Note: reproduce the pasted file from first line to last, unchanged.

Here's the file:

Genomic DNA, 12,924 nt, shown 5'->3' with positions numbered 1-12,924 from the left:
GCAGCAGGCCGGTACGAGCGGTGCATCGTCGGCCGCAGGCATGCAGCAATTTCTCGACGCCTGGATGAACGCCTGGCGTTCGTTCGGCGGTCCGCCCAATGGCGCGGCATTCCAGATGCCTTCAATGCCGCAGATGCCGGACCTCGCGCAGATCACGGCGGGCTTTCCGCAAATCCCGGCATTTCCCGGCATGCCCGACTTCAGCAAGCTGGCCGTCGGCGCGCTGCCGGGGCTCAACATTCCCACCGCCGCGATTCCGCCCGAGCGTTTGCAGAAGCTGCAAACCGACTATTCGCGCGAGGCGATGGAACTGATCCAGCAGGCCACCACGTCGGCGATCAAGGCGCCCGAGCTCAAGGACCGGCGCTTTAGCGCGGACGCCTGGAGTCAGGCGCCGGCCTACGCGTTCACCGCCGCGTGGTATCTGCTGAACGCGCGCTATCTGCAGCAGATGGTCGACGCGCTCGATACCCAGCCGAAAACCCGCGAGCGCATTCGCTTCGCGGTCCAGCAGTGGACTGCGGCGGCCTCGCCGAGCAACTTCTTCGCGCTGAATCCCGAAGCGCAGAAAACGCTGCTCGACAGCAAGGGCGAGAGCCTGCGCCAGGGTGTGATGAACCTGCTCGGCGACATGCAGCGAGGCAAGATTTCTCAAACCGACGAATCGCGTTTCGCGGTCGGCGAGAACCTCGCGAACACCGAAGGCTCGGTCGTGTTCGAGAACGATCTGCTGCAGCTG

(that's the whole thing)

Genomic DNA, 12,924 nt, shown 5'->3' with positions numbered 1-12,924 from the left:
GCAGCAGGCCGGTACGAGCGGTGCATCGTCGGCCGCAGGCATGCAGCAATTTCTCGACGCCTGGATGAACGCCTGGCGTTCGTTCGGCGGTCCGCCCAATGGCGCGGCATTCCAGATGCCTTCAATGCCGCAGATGCCGGACCTCGCGCAGATCACGGCGGGCTTTCCGCAAATCCCGGCATTTCCCGGCATGCCCGACTTCAGCAAGCTGGCCGTCGGCGCGCTGCCGGGGCTCAACATTCCCACCGCCGCGATTCCGCCCGAGCGTTTGCAGAAGCTGCAAACCGACTATTCGCGCGAGGCGATGGAACTGATCCAGCAGGCCACCACGTCGGCGATCAAGGCGCCCGAGCTCAAGGACCGGCGCTTTAGCGCGGACGCCTGGAGTCAGGCGCCGGCCTACGCGTTCACCGCCGCGTGGTATCTGCTGAACGCGCGCTATCTGCAGCAGATGGTCGACGCGCTCGATACCCAGCCGAAAACCCGCGAGCGCATTCGCTTCGCGGTCCAGCAGTGGACTGCGGCGGCCTCGCCGAGCAACTTCTTCGCGCTGAATCCCGAAGCGCAGAAAACGCTGCTCGACAGCAAGGGCGAGAGCCTGCGCCAGGGTGTGATGAACCTGCTCGGCGACATGCAGCGAGGCAAGATTTCTCAAACCGACGAATCGCGTTTCGCGGTCGGCGAGAACCTCGCGAACACCGAAGGCTCGGTCGTGTTCGAGAACGATCTGCTGCAGCTG